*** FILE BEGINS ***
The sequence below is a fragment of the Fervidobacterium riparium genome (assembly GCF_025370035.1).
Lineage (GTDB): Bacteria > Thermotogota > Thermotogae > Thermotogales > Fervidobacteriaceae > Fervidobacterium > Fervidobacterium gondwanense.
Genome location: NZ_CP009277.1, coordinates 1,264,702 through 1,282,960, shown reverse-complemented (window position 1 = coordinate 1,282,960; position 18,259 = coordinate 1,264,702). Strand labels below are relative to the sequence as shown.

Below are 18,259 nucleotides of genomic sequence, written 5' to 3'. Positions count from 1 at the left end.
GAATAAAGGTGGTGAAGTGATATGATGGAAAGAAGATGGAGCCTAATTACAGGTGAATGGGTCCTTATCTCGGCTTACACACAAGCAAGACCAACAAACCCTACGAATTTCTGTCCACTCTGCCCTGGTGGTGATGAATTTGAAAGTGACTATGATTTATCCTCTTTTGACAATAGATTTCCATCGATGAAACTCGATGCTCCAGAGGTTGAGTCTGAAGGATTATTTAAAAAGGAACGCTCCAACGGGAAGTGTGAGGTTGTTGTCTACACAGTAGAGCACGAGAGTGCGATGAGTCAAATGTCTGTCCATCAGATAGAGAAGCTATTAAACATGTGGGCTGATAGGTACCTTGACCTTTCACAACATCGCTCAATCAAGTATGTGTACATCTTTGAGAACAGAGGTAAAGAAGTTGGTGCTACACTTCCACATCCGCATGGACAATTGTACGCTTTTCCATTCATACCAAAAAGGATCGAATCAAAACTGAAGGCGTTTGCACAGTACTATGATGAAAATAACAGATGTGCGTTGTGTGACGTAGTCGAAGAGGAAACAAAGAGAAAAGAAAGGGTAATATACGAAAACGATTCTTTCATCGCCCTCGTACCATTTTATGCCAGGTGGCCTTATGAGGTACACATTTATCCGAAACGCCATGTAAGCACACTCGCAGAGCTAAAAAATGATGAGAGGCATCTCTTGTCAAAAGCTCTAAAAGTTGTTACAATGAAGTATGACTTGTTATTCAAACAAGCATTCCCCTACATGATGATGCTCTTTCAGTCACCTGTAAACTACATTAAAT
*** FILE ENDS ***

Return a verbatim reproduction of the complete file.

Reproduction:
The sequence below is a fragment of the Fervidobacterium riparium genome (assembly GCF_025370035.1).
Lineage (GTDB): Bacteria > Thermotogota > Thermotogae > Thermotogales > Fervidobacteriaceae > Fervidobacterium > Fervidobacterium gondwanense.
Genome location: NZ_CP009277.1, coordinates 1,264,702 through 1,282,960, shown reverse-complemented (window position 1 = coordinate 1,282,960; position 18,259 = coordinate 1,264,702). Strand labels below are relative to the sequence as shown.

Below are 18,259 nucleotides of genomic sequence, written 5' to 3'. Positions count from 1 at the left end.
GAATAAAGGTGGTGAAGTGATATGATGGAAAGAAGATGGAGCCTAATTACAGGTGAATGGGTCCTTATCTCGGCTTACACACAAGCAAGACCAACAAACCCTACGAATTTCTGTCCACTCTGCCCTGGTGGTGATGAATTTGAAAGTGACTATGATTTATCCTCTTTTGACAATAGATTTCCATCGATGAAACTCGATGCTCCAGAGGTTGAGTCTGAAGGATTATTTAAAAAGGAACGCTCCAACGGGAAGTGTGAGGTTGTTGTCTACACAGTAGAGCACGAGAGTGCGATGAGTCAAATGTCTGTCCATCAGATAGAGAAGCTATTAAACATGTGGGCTGATAGGTACCTTGACCTTTCACAACATCGCTCAATCAAGTATGTGTACATCTTTGAGAACAGAGGTAAAGAAGTTGGTGCTACACTTCCACATCCGCATGGACAATTGTACGCTTTTCCATTCATACCAAAAAGGATCGAATCAAAACTGAAGGCGTTTGCACAGTACTATGATGAAAATAACAGATGTGCGTTGTGTGACGTAGTCGAAGAGGAAACAAAGAGAAAAGAAAGGGTAATATACGAAAACGATTCTTTCATCGCCCTCGTACCATTTTATGCCAGGTGGCCTTATGAGGTACACATTTATCCGAAACGCCATGTAAGCACACTCGCAGAGCTAAAAAATGATGAGAGGCATCTCTTGTCAAAAGCTCTAAAAGTTGTTACAATGAAGTATGACTTGTTATTCAAACAAGCATTCCCCTACATGATGATGCTCTTTCAGTCACCTGTAAACTACATTAAAT